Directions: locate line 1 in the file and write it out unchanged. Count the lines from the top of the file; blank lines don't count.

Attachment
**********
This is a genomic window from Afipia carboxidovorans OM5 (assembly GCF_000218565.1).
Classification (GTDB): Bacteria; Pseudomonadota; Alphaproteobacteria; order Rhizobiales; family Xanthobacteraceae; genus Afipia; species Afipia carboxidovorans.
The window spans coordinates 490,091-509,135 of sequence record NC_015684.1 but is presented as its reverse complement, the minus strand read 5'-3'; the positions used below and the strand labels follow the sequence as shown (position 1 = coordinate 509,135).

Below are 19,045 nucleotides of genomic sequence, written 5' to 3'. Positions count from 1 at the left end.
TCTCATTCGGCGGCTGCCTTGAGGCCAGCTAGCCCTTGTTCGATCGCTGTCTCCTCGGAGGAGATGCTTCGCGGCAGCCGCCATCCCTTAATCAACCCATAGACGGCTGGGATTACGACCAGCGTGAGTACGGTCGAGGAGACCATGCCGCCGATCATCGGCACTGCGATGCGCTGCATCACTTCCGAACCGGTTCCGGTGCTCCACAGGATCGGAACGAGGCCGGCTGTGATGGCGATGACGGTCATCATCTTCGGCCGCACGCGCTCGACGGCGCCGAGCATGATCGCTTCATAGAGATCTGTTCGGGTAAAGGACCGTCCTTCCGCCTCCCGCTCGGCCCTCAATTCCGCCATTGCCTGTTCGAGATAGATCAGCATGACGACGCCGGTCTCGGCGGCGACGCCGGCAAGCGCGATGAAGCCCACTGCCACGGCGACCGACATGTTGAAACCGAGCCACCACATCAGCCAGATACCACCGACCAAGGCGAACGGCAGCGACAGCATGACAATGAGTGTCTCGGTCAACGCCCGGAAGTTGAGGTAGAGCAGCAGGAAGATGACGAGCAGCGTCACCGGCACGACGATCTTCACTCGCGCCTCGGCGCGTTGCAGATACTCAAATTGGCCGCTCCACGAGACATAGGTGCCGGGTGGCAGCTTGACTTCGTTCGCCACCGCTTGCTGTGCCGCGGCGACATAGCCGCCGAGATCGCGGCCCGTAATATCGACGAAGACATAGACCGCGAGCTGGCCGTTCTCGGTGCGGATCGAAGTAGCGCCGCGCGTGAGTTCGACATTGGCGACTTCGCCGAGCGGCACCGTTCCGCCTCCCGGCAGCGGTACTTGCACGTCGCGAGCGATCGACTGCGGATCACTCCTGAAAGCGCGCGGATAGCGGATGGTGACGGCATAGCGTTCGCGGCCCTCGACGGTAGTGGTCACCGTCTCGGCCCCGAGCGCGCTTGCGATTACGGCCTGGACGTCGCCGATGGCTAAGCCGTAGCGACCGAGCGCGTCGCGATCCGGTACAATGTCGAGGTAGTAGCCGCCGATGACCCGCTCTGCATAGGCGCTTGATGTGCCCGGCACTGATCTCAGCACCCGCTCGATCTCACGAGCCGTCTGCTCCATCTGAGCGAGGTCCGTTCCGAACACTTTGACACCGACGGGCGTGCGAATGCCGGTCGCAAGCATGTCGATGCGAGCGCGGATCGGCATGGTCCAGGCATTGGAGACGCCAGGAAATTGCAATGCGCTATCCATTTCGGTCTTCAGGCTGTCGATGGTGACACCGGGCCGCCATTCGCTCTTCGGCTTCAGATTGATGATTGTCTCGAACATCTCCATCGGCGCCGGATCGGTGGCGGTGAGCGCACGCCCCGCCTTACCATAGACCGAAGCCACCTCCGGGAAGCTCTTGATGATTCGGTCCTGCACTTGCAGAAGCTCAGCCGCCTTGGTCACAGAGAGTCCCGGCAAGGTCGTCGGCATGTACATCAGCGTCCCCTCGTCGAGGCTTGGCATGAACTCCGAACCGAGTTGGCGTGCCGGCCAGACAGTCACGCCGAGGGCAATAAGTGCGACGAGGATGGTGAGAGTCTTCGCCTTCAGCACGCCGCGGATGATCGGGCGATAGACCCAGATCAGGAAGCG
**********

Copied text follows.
This is a genomic window from Afipia carboxidovorans OM5 (assembly GCF_000218565.1).